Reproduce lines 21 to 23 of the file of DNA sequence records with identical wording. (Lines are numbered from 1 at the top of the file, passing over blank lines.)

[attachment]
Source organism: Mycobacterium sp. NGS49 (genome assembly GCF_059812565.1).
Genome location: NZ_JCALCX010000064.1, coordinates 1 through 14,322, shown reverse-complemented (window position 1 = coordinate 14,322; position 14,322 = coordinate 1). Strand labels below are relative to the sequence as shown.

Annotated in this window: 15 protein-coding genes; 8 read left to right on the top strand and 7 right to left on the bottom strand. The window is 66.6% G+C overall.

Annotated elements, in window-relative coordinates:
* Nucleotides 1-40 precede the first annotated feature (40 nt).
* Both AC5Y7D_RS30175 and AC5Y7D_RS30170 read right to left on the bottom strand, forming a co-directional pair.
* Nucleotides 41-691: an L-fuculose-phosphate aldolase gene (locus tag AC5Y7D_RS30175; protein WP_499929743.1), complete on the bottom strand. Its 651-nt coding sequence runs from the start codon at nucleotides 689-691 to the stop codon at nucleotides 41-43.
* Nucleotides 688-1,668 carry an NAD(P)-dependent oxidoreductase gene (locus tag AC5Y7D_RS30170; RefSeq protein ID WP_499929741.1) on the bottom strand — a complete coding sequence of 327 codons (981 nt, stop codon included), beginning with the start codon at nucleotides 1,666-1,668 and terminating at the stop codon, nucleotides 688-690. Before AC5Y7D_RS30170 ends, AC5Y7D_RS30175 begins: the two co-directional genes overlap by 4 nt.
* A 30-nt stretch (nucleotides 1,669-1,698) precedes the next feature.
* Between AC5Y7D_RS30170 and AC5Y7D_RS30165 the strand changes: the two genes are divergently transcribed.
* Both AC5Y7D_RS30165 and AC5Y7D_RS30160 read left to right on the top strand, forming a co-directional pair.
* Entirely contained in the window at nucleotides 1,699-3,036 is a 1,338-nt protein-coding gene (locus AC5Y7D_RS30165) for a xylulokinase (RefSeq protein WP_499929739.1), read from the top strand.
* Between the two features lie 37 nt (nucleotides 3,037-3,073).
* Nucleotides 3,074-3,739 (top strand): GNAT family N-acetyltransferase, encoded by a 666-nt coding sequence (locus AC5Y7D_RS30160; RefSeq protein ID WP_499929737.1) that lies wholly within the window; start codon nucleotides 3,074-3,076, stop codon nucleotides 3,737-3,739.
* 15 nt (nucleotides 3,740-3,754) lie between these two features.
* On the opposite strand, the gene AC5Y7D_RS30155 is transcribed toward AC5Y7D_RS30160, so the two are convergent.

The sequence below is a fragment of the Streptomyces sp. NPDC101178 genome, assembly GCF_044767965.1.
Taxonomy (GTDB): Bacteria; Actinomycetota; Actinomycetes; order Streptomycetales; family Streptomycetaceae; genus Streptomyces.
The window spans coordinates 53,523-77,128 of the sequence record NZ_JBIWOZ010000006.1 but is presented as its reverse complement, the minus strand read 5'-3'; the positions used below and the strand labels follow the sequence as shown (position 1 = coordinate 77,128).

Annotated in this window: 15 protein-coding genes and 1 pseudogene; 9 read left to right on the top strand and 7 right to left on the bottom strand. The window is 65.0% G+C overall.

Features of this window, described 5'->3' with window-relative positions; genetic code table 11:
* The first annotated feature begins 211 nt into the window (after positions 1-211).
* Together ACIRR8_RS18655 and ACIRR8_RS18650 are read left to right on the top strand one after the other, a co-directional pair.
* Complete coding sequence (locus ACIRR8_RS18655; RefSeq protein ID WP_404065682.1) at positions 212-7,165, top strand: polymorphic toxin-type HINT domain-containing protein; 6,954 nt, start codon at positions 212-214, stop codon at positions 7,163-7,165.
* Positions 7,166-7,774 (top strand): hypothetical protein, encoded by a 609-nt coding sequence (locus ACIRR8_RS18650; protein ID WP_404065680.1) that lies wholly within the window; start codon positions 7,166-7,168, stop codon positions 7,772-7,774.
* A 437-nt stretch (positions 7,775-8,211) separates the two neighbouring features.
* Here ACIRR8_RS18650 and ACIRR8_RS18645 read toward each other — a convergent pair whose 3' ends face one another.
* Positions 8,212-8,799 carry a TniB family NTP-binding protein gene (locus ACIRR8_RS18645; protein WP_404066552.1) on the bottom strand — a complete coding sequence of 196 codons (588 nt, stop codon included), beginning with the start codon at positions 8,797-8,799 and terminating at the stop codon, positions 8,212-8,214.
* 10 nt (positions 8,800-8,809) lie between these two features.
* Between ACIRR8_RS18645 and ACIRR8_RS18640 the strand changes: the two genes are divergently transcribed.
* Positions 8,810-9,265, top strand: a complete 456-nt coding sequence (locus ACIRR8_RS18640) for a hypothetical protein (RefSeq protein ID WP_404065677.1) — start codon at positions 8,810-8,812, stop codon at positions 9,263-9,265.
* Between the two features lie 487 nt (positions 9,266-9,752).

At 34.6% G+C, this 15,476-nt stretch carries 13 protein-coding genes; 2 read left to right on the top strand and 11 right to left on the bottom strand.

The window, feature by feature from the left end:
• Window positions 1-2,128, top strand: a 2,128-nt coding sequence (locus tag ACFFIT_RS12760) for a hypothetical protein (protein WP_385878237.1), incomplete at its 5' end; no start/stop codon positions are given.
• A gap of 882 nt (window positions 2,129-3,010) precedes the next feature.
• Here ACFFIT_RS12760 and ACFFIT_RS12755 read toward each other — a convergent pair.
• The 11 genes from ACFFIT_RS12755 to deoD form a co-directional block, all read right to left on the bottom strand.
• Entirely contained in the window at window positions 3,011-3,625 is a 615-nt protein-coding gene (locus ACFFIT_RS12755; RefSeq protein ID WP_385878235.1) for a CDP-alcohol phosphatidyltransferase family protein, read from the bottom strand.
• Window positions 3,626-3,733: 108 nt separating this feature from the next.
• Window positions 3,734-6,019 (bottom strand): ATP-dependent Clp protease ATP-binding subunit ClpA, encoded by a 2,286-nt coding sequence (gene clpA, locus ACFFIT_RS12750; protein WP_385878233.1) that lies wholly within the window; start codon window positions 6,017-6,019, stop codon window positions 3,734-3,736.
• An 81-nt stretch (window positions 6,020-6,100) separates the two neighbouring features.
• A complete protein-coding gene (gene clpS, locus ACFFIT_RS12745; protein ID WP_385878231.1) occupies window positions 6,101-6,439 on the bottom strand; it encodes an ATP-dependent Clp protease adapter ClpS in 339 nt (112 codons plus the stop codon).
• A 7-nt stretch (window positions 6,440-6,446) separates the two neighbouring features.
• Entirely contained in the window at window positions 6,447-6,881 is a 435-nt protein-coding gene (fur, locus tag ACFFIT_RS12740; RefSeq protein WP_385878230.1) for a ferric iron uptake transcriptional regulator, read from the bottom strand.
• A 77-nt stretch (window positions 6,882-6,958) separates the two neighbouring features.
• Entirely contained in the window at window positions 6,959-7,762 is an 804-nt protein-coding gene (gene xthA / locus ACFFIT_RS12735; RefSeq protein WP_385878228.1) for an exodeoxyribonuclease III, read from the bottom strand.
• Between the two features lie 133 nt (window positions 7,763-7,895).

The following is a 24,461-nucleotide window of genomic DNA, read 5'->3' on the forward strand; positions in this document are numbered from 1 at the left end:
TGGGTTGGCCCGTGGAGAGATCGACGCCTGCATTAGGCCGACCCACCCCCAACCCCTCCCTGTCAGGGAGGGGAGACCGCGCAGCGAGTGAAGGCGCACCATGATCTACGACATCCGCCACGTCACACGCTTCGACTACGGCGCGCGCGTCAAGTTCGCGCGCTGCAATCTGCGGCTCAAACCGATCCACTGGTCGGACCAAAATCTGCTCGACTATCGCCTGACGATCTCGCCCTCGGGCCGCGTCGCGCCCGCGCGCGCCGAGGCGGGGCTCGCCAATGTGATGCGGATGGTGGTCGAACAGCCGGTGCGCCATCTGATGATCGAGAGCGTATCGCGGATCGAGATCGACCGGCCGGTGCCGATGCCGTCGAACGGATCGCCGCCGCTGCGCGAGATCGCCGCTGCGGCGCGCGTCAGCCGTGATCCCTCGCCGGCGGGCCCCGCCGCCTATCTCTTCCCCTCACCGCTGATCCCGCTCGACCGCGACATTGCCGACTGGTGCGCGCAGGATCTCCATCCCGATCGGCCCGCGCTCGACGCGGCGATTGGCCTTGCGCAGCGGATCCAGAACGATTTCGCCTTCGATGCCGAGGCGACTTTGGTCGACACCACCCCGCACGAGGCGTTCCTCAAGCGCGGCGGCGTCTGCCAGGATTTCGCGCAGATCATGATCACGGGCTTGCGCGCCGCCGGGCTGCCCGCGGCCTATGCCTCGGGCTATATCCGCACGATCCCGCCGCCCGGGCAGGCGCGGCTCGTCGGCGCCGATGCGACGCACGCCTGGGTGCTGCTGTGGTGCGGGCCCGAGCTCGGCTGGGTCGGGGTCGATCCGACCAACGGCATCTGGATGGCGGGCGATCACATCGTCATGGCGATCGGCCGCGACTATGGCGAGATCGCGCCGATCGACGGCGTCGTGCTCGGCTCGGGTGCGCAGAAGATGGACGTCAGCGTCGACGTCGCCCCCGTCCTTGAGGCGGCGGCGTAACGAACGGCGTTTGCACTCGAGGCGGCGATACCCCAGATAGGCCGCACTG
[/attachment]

Features of this window, described 5'->3' with window-relative positions; genetic code table 11:
* The first annotated feature begins 211 nt into the window (after positions 1-211).
* Together ACIRR8_RS18655 and ACIRR8_RS18650 are read left to right on the top strand one after the other, a co-directional pair.